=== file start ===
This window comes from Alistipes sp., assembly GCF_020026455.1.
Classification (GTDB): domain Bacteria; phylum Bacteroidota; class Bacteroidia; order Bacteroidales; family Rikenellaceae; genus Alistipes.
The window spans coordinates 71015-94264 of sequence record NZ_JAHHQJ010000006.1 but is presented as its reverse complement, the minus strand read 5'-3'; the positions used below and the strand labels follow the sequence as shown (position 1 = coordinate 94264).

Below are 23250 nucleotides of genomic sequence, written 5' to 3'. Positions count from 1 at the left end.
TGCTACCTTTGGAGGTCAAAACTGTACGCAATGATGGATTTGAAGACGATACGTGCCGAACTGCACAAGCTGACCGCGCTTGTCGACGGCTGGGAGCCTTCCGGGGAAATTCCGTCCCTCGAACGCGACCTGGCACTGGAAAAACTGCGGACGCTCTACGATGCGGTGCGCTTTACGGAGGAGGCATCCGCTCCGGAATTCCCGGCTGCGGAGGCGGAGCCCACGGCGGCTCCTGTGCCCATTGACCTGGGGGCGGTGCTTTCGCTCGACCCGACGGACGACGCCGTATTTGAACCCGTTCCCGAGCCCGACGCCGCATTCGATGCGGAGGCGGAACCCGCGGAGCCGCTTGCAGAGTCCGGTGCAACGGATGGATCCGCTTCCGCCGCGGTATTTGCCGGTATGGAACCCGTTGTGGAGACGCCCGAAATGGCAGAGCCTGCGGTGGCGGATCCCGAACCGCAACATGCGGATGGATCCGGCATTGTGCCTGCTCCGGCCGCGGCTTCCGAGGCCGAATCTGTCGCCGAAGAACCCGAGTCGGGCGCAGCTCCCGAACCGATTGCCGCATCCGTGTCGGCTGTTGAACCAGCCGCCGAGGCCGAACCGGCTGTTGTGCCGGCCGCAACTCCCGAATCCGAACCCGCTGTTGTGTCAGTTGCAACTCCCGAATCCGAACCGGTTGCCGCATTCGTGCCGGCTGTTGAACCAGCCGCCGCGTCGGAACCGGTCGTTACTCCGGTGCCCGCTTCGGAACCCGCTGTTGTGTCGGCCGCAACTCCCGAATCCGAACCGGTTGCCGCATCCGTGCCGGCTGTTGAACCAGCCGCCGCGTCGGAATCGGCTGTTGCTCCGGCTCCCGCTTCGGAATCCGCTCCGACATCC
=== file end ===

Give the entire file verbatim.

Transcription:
This window comes from Alistipes sp., assembly GCF_020026455.1.
Classification (GTDB): domain Bacteria; phylum Bacteroidota; class Bacteroidia; order Bacteroidales; family Rikenellaceae; genus Alistipes.
The window spans coordinates 71015-94264 of sequence record NZ_JAHHQJ010000006.1 but is presented as its reverse complement, the minus strand read 5'-3'; the positions used below and the strand labels follow the sequence as shown (position 1 = coordinate 94264).

Below are 23250 nucleotides of genomic sequence, written 5' to 3'. Positions count from 1 at the left end.
TGCTACCTTTGGAGGTCAAAACTGTACGCAATGATGGATTTGAAGACGATACGTGCCGAACTGCACAAGCTGACCGCGCTTGTCGACGGCTGGGAGCCTTCCGGGGAAATTCCGTCCCTCGAACGCGACCTGGCACTGGAAAAACTGCGGACGCTCTACGATGCGGTGCGCTTTACGGAGGAGGCATCCGCTCCGGAATTCCCGGCTGCGGAGGCGGAGCCCACGGCGGCTCCTGTGCCCATTGACCTGGGGGCGGTGCTTTCGCTCGACCCGACGGACGACGCCGTATTTGAACCCGTTCCCGAGCCCGACGCCGCATTCGATGCGGAGGCGGAACCCGCGGAGCCGCTTGCAGAGTCCGGTGCAACGGATGGATCCGCTTCCGCCGCGGTATTTGCCGGTATGGAACCCGTTGTGGAGACGCCCGAAATGGCAGAGCCTGCGGTGGCGGATCCCGAACCGCAACATGCGGATGGATCCGGCATTGTGCCTGCTCCGGCCGCGGCTTCCGAGGCCGAATCTGTCGCCGAAGAACCCGAGTCGGGCGCAGCTCCCGAACCGATTGCCGCATCCGTGTCGGCTGTTGAACCAGCCGCCGAGGCCGAACCGGCTGTTGTGCCGGCCGCAACTCCCGAATCCGAACCCGCTGTTGTGTCAGTTGCAACTCCCGAATCCGAACCGGTTGCCGCATTCGTGCCGGCTGTTGAACCAGCCGCCGCGTCGGAACCGGTCGTTACTCCGGTGCCCGCTTCGGAACCCGCTGTTGTGTCGGCCGCAACTCCCGAATCCGAACCGGTTGCCGCATCCGTGCCGGCTGTTGAACCAGCCGCCGCGTCGGAATCGGCTGTTGCTCCGGCTCCCGCTTCGGAATCCGCTCCGACATCC